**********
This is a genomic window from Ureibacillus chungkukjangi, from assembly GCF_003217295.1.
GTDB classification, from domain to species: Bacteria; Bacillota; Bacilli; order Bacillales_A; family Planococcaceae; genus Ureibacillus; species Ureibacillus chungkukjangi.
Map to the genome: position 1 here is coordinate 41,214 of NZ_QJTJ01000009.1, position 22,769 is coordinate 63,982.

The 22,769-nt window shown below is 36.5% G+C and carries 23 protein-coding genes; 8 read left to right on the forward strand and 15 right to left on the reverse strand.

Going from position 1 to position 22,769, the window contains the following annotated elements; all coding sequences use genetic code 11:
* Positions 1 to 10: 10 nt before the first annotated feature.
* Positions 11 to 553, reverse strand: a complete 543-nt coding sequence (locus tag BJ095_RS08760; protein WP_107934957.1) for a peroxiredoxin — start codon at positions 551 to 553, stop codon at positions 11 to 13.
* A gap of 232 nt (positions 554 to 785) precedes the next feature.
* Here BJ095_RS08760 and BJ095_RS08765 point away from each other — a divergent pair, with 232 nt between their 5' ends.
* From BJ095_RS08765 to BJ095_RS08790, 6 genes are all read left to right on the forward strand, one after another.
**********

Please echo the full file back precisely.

This is a genomic window from Ureibacillus chungkukjangi, from assembly GCF_003217295.1.
GTDB classification, from domain to species: Bacteria; Bacillota; Bacilli; order Bacillales_A; family Planococcaceae; genus Ureibacillus; species Ureibacillus chungkukjangi.
Map to the genome: position 1 here is coordinate 41,214 of NZ_QJTJ01000009.1, position 22,769 is coordinate 63,982.

The 22,769-nt window shown below is 36.5% G+C and carries 23 protein-coding genes; 8 read left to right on the forward strand and 15 right to left on the reverse strand.

Going from position 1 to position 22,769, the window contains the following annotated elements; all coding sequences use genetic code 11:
* Positions 1 to 10: 10 nt before the first annotated feature.
* Positions 11 to 553, reverse strand: a complete 543-nt coding sequence (locus tag BJ095_RS08760; protein WP_107934957.1) for a peroxiredoxin — start codon at positions 551 to 553, stop codon at positions 11 to 13.
* A gap of 232 nt (positions 554 to 785) precedes the next feature.
* Here BJ095_RS08760 and BJ095_RS08765 point away from each other — a divergent pair, with 232 nt between their 5' ends.
* From BJ095_RS08765 to BJ095_RS08790, 6 genes are all read left to right on the forward strand, one after another.